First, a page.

A successful genetic screen relies on the utilization of a selector cell exerting a minimal endogenous background for the phenotype desired to enrich upon the selection of a certain cDNA causing it. In this study, we were aiming to identify a cDNA involved in the phosphorylation of Stat1 induced by IFN-γ stimulation. Thus, we intended to establish a cell line that shows weak responsiveness toward the stimulus. G. Poli and co-workers (16) previously reported on a U937 cell clone (clone #10, plus) supporting HIV-1 replication in the presence of IFN-γ. The analysis of the phenomena revealed undetectable phosphorylation of Stat1 after exposure to IFN-γ. The mechanism by which this blockade to phosphorylation was caused is unknown. However, examination of the respective phosphorylation events using pStat-specific antibodies and FACS analysis demonstrated that ~5% of the cell population responded to stimulation. Thus, the original U937 cell clone #10 we received most probably either contains genetic revertants, which were contaminated with wild-type cells, or possess an effect that was due to epigenetic variation. Therefore, we established subclones from U937 clone #10 by biological cloning. A total of 15 individual clones were analyzed for their induction of pStat1 after exposure to IFN-γ and subjected to a staining procedure using pStat1-specific antibodies conjugated with Alexa 647 as described previously (10,11,14,18). As shown in Figure 2A, clone #10.13 was demonstrated to respond very weakly in comparison with wt U937 cells indicating its suitability as a selector cell for the intended genetic screen. Revertants were not observed at high frequency; hence, we deemed that this subclone would be appropriate for use in the screen.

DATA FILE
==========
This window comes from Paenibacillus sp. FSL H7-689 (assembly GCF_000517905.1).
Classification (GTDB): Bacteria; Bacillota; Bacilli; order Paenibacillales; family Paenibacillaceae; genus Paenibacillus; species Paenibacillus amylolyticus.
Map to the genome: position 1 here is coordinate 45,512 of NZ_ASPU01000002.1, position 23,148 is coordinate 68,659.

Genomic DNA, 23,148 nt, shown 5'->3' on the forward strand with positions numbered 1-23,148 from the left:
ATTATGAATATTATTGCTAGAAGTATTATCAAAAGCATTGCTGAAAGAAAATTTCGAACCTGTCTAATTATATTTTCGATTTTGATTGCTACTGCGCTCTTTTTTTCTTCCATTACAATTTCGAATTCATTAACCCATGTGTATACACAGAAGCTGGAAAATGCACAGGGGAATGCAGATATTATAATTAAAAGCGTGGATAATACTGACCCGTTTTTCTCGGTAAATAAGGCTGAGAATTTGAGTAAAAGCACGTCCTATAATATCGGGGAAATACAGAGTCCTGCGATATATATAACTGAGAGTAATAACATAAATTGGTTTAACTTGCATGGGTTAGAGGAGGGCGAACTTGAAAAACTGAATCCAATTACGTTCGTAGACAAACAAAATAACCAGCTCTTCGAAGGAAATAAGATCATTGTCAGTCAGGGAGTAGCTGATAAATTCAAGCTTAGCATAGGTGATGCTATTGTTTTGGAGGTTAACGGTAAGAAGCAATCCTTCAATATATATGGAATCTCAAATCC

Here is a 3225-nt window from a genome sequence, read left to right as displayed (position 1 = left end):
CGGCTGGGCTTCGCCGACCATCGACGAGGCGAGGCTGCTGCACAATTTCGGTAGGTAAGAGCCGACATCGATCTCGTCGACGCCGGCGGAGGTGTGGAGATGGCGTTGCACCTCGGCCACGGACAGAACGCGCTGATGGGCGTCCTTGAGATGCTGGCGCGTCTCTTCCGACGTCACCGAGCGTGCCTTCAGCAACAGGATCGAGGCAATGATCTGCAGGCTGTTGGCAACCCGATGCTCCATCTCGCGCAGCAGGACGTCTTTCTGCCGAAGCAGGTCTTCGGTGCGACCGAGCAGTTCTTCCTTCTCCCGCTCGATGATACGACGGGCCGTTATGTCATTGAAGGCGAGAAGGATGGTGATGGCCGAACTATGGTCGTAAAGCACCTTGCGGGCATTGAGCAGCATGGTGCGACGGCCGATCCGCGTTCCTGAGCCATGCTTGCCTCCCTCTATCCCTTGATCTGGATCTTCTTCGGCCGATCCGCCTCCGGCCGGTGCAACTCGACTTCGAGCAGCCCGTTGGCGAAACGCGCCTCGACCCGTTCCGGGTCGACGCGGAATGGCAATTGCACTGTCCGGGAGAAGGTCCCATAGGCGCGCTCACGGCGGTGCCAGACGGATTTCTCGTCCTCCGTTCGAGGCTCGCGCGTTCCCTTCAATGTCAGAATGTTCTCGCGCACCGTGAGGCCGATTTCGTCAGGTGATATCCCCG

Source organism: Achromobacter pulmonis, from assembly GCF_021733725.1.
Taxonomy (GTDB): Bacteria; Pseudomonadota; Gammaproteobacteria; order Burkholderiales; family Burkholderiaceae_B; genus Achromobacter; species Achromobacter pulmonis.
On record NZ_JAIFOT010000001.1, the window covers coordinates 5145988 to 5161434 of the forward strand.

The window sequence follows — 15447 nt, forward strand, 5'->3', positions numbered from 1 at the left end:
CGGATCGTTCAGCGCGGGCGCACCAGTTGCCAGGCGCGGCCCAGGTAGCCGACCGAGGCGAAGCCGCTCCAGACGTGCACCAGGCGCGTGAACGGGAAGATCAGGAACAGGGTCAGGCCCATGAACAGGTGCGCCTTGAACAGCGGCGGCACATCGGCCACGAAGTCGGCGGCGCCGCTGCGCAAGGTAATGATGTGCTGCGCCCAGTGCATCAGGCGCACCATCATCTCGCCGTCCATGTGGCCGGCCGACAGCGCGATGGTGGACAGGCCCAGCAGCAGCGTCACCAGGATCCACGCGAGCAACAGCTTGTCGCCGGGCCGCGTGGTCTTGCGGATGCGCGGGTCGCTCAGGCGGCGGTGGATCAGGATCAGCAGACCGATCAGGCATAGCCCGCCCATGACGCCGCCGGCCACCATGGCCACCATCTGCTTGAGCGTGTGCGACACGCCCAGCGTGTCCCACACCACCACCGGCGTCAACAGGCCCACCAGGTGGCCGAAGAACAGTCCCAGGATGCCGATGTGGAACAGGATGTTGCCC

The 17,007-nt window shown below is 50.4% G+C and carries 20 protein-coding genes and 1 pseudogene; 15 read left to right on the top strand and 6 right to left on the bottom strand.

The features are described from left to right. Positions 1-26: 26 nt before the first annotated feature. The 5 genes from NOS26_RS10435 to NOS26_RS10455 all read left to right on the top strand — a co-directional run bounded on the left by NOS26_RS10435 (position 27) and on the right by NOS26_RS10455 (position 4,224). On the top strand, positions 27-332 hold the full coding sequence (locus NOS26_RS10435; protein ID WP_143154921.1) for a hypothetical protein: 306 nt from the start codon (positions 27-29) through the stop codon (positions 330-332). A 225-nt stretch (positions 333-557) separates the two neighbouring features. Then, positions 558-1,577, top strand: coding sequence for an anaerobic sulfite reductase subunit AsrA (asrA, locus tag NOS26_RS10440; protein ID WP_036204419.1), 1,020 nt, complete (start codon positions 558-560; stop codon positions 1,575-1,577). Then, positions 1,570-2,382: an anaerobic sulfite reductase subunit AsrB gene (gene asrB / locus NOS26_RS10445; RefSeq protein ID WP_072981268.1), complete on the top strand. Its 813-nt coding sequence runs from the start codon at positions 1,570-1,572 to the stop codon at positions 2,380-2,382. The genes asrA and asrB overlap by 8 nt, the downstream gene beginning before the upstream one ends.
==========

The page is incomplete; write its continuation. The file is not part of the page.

Since the screen outlined requires the fixation and permeabilization of cDNA-expressing cells to enable specific staining for pStat1 rather than the sorting of living cells, we first investigated the minimal amount of genomic DNA that allowed for the amplification of cDNAs using PCR. Therefore, U937 cells were transduced three times with one transfer vector from the retroviral cDNA (clone #3) harboring a cDNA of ~2 kb spiked with 2% of an enhanced green fluorescence protein (EGFP)-encoding transfer vector (LibEGFP). Two days after the last transduction round, ~1% of the targets cells were EGFP-positive indicating that about half of the cells were successfully transduced with the Lib cDNA#3. Subsequently, genomic DNA of untreated, formaldehyde- and formaldehyde/methanol-treated cells were isolated and used as the template in a PCR employing oligonucleotides allowing for the specific amplification of the integrated retroviral cDNA. Genomic DNA of untreated transduced and untransduced U937 cells served as positive and negative controls, respectively. As shown in Figure 2B, the PCR protocol described in Material and Methods allowed for the amplification of a 2 kb fragment from 100 ng of untreated and transduced cells but not from untransduced cells indicating the selective amplification of cDNA #3. Moreover, using decreasing amounts of template DNA revealed that >0.01 and >10 ng of genomic DNA of formaldehyde- and formaldehyde/methanol-treated cells were necessary to allow the successful amplification of integrated cDNA, respectively. Thus, the genomic DNA of ~1 and 1000 treated cells, respectively, were sufficient for the amplification. However, when we first amplified 1 ng of genomic DNA with a non-specific amplification method using random hexamer oligonucleotides (Genomi-Phi kit; Amersham), we were able to detect the desired 2 kb band. This demonstrated that >100 cells with a respective integrated cDNA were sufficient to amplify, isolate and clone it, and thus, it was feasible to assume that the screen of a retroviral cDNA library could be performed with fixed and permeabilized cells and their selection by cell sorting.